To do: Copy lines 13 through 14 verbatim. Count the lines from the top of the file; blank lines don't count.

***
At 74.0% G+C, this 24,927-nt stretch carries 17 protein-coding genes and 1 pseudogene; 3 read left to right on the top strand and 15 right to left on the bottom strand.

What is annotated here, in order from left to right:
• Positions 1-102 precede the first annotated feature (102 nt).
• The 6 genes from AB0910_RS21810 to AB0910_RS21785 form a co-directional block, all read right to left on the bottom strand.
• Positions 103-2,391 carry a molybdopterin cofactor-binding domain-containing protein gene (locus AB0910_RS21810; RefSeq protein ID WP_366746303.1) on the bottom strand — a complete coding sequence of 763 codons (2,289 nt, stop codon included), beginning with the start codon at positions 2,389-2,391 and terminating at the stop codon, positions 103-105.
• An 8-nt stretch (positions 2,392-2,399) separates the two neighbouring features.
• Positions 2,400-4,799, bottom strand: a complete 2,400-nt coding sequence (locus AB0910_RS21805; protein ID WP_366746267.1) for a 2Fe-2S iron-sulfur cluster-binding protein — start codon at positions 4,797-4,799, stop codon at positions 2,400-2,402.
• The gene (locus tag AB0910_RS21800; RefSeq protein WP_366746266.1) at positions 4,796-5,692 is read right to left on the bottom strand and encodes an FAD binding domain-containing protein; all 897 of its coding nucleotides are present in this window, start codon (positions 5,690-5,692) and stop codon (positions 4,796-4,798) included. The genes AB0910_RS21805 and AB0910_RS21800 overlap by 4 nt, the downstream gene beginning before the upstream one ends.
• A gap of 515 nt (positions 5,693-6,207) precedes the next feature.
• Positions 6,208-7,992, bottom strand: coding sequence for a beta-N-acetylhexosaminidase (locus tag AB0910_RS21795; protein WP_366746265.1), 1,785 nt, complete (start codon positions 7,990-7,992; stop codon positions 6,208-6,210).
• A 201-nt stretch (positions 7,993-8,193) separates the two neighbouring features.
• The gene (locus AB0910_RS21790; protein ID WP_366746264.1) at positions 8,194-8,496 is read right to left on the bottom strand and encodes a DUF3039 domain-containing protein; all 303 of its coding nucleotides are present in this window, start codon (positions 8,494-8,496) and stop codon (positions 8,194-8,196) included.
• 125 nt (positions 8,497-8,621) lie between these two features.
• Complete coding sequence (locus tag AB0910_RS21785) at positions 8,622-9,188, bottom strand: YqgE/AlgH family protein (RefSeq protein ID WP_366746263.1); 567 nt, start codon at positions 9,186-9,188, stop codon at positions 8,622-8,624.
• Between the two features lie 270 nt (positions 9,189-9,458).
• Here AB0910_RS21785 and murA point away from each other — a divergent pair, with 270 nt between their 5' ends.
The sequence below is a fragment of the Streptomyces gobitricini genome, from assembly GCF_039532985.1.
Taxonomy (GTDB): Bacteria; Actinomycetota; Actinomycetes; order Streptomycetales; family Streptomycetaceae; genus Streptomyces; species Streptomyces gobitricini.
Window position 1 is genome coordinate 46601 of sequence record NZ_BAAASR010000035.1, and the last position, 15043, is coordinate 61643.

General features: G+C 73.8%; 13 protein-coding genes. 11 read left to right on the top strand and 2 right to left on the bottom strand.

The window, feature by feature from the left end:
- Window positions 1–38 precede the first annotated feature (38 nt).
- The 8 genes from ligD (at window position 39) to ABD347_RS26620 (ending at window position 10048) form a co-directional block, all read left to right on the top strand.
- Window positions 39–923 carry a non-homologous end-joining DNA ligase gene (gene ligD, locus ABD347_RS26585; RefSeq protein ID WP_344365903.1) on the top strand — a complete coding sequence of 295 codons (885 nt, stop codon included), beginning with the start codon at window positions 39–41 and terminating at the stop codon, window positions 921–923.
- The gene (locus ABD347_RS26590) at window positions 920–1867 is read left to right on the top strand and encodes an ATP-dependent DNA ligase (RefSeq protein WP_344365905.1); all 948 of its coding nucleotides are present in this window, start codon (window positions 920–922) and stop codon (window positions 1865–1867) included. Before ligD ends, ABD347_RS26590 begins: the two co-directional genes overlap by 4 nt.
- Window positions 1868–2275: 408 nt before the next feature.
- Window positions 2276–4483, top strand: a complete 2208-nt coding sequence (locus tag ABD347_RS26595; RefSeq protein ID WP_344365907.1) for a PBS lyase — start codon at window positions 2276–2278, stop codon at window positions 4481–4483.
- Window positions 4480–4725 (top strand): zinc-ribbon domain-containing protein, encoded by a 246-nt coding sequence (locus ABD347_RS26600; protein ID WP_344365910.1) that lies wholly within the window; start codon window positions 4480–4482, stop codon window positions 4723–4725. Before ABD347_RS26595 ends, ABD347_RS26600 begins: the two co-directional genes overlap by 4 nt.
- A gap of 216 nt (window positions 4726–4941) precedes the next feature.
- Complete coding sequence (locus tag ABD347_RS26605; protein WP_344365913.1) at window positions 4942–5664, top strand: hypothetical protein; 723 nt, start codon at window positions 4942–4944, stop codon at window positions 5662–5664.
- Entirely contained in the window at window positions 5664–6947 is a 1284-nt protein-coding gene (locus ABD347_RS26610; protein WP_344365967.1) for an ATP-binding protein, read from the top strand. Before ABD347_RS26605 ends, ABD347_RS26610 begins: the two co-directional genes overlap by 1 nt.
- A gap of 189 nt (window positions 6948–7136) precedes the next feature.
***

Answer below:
• 125 nt (positions 8,497-8,621) lie between these two features.
• Complete coding sequence (locus tag AB0910_RS21785) at positions 8,622-9,188, bottom strand: YqgE/AlgH family protein (RefSeq protein ID WP_366746263.1); 567 nt, start codon at positions 9,186-9,188, stop codon at positions 8,622-8,624.